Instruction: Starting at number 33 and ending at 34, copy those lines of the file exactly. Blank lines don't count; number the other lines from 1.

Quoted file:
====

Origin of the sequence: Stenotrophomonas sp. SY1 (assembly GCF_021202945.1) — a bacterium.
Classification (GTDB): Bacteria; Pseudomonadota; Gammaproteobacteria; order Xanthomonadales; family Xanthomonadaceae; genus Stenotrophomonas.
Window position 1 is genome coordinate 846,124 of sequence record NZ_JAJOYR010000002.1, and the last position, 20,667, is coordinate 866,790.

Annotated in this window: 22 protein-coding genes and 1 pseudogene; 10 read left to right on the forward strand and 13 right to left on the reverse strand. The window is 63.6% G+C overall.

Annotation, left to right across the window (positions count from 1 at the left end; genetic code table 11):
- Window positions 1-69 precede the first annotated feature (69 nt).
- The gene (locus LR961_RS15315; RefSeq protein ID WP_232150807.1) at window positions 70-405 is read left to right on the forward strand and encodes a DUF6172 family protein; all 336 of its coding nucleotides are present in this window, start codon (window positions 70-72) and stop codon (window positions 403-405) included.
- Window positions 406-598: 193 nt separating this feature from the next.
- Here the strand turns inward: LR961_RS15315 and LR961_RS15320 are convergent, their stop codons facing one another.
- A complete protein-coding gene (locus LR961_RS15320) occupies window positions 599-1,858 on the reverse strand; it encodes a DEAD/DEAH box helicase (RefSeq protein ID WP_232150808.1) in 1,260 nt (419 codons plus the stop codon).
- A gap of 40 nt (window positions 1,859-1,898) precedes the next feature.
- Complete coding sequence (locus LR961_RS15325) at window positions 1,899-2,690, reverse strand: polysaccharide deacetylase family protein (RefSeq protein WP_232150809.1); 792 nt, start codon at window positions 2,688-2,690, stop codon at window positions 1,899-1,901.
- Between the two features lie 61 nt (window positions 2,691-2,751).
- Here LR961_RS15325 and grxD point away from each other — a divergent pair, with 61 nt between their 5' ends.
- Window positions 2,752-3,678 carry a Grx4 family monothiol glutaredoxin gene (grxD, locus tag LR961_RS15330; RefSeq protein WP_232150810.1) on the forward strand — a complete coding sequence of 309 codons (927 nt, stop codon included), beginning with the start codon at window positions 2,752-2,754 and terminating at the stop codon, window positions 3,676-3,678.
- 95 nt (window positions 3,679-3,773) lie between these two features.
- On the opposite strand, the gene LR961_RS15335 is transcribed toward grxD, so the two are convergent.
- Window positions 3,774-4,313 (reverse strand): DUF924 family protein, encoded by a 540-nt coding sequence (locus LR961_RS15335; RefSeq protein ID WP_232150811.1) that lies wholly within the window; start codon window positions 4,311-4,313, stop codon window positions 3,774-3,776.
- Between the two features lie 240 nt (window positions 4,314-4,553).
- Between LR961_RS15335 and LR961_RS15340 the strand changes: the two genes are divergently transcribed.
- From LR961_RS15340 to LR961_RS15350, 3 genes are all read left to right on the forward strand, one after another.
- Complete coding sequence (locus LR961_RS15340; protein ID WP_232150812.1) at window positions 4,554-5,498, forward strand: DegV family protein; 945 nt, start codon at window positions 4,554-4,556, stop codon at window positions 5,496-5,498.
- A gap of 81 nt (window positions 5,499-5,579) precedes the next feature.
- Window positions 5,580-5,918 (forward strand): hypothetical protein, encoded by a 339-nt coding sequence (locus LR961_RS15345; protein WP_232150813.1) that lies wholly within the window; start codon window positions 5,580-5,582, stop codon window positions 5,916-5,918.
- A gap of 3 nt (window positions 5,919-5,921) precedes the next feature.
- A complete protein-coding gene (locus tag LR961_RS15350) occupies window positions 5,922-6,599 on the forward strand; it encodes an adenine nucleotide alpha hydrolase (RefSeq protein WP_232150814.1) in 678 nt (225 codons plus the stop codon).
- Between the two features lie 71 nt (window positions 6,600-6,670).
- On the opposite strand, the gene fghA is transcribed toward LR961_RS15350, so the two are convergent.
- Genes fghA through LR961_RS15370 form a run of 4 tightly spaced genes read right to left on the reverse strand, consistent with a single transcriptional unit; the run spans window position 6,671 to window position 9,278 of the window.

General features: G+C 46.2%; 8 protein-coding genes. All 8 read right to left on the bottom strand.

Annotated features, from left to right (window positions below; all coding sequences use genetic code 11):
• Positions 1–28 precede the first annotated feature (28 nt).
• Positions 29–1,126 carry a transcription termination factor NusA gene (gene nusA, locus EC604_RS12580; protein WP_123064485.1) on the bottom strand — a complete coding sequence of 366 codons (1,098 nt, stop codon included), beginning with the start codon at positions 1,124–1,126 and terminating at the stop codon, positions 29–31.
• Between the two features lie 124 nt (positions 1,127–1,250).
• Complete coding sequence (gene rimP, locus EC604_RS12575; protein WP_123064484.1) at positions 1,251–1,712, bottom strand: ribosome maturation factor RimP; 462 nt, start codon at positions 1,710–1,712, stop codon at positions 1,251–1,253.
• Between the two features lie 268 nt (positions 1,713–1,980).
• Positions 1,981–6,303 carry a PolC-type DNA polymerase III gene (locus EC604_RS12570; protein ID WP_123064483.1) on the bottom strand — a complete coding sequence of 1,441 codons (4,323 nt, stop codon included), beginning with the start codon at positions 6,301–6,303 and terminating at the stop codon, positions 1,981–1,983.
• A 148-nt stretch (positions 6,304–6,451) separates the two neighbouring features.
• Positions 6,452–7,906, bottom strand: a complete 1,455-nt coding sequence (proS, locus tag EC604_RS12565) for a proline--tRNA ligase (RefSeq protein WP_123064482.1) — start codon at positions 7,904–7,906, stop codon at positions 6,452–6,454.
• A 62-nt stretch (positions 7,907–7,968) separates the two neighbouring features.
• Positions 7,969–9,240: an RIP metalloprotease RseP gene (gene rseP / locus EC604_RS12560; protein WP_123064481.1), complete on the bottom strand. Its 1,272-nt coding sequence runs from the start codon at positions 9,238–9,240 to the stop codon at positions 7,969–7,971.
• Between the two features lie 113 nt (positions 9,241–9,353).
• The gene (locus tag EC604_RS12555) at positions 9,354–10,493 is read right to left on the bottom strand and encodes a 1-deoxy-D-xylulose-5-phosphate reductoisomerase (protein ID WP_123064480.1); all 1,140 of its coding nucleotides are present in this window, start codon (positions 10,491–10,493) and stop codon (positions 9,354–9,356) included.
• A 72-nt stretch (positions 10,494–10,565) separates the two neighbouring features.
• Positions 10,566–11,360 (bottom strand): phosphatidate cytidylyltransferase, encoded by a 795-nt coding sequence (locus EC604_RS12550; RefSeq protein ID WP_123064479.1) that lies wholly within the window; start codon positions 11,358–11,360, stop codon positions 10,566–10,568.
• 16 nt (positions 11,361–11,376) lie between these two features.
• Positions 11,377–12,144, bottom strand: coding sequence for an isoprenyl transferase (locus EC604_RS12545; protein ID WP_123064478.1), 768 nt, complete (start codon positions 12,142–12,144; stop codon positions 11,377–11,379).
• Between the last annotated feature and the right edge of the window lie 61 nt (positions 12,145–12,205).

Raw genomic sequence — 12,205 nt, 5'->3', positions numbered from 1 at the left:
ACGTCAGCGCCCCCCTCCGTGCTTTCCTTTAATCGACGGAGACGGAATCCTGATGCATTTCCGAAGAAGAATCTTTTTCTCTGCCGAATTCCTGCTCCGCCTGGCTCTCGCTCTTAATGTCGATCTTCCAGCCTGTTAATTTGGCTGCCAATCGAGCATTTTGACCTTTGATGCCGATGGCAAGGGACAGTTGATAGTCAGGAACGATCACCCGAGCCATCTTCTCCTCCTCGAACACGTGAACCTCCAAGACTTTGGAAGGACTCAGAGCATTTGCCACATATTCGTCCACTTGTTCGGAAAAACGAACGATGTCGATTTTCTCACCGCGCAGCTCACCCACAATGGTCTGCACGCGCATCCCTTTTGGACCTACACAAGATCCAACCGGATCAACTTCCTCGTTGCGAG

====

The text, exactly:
• Positions 29–1,126 carry a transcription termination factor NusA gene (gene nusA, locus EC604_RS12580; protein WP_123064485.1) on the bottom strand — a complete coding sequence of 366 codons (1,098 nt, stop codon included), beginning with the start codon at positions 1,124–1,126 and terminating at the stop codon, positions 29–31.
• Between the two features lie 124 nt (positions 1,127–1,250).